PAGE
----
• Simon

    I’ve read enough Hugo winning stories to know that its the High Fast Fish that you really have to worry about.

  • Chrysoprase

    Wouldn’t advances in propulsion help with this problem? I seem to remember an article recently saying that advances in ion drives had made cut the theoretical travel time down significantly. Less time = less radiation.

  • John Wilkins

    The cost of getting water up there, and the propulsion mass involved in getting that mass to Mars, would be prohibitive. But then, if we could capture a comet, and set it in an orbit that crosses earth’s and Mars’ orbits, we could maybe just fly to the comet, insert the living quarters inside it, and detach when you get there…

  • Shaking head

    @ brian: 1 cubic meter/ m^2 is equal to one metric ton..if you were to use water as shielding you would simply not make it off the planet because we do not have a proplusion system that can carry that much weight. Not to mention that for the water shielding to work it must be 3 ft thick to successfully shield the astronauts.

  • scribbler

    There’s enough water on the moon…

    If it’s shielded from the sun, it would be a very cold ice and this should increase its efficasy…

    If the water and ship is put into orbit around the moon and the propulsion is done in stages, you could certainly get enough of it moving fast enough to make it to Mars. For that matter, you could blast the water free of the moons gravitational pull and then recapture it to make your shield.

    Factor in that escaping the moon’s orbit is roughly six times as easy as escaping the Earths, then even by conventional rockets, the trip to Mars is much more doable.

    Send your supplies and return vehicle ahead and then have them jump on it to come home…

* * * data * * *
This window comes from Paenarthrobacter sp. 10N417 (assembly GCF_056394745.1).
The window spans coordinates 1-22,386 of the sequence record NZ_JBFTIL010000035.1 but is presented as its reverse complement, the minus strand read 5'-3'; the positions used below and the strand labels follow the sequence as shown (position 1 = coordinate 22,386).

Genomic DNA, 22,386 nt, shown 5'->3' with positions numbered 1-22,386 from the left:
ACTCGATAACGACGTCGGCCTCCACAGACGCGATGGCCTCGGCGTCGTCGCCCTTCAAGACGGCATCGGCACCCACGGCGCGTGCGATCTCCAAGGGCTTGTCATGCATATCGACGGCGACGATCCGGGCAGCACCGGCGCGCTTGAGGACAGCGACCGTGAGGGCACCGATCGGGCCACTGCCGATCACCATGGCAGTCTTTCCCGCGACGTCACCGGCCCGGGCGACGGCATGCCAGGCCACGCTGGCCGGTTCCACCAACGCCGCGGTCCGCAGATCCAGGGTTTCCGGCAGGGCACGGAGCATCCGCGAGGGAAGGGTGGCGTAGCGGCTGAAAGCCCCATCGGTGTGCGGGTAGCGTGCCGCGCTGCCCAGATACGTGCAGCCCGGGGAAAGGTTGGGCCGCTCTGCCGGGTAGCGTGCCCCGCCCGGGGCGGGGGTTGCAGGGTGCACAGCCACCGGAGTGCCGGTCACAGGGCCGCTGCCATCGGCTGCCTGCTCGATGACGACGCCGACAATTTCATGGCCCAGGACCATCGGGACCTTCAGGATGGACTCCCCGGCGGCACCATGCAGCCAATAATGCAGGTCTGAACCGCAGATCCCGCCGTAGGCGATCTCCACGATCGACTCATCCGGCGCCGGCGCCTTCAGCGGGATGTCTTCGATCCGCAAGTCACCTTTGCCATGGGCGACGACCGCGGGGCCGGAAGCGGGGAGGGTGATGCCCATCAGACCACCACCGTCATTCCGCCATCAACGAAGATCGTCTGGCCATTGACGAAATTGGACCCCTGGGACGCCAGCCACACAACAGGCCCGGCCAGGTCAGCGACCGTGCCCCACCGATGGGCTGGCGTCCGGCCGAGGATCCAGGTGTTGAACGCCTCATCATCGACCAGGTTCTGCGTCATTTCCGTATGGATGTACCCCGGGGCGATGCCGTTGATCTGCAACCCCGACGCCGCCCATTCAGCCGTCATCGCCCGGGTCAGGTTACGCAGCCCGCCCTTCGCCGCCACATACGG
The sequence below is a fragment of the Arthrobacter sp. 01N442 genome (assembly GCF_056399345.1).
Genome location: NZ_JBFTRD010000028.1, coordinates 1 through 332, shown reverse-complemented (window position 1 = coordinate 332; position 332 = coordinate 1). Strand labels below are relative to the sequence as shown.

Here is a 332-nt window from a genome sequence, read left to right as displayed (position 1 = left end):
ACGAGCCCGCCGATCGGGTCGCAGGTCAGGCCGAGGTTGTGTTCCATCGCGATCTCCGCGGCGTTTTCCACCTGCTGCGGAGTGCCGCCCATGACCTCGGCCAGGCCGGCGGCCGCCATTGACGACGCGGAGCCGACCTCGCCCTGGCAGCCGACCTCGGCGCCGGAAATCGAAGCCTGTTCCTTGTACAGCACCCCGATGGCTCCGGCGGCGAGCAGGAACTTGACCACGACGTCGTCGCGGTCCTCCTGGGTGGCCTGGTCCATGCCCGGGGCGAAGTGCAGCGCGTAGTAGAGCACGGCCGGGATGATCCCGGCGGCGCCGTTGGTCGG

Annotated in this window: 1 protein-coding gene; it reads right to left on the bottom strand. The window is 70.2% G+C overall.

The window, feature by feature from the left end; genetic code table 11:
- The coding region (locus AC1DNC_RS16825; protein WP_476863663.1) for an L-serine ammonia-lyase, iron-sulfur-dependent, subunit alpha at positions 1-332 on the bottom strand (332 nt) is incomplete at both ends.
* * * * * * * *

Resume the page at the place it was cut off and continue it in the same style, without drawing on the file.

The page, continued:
If you used even today’s ion drives and got the stuff accelerating on a path between the moon and Earth, say, and waited until it got to a speed where a conventionally fueled rocket could catch it, you could get it up to speed over months and then deposit the crew…

    This is why I personally believe that the first step into the rest of the solar system is the moon!

    As for exotic propulsion, if you set your sights on accelerating at one G, then ion drives don’t really have all that far to go. A one G acceleration then gives the same effect as conventional gravity on Earth and solves many problems involved with space.

    We can do this. It’s just a matter of being a little clever and spending time, money and effort now, for future endeavors.

  • Brian


    Re: “…at one G, then ion drives don’t really have all that far to go…”, I have doubts about this. All the ion drives I’ve heard about, that is built and successful, have paltry thrust values. Efficient yes, but powerful, no. Maybe it’s because they are new, or maybe the application didn’t require high power, but I suspect that it was more a case of making a virtue out of necessity.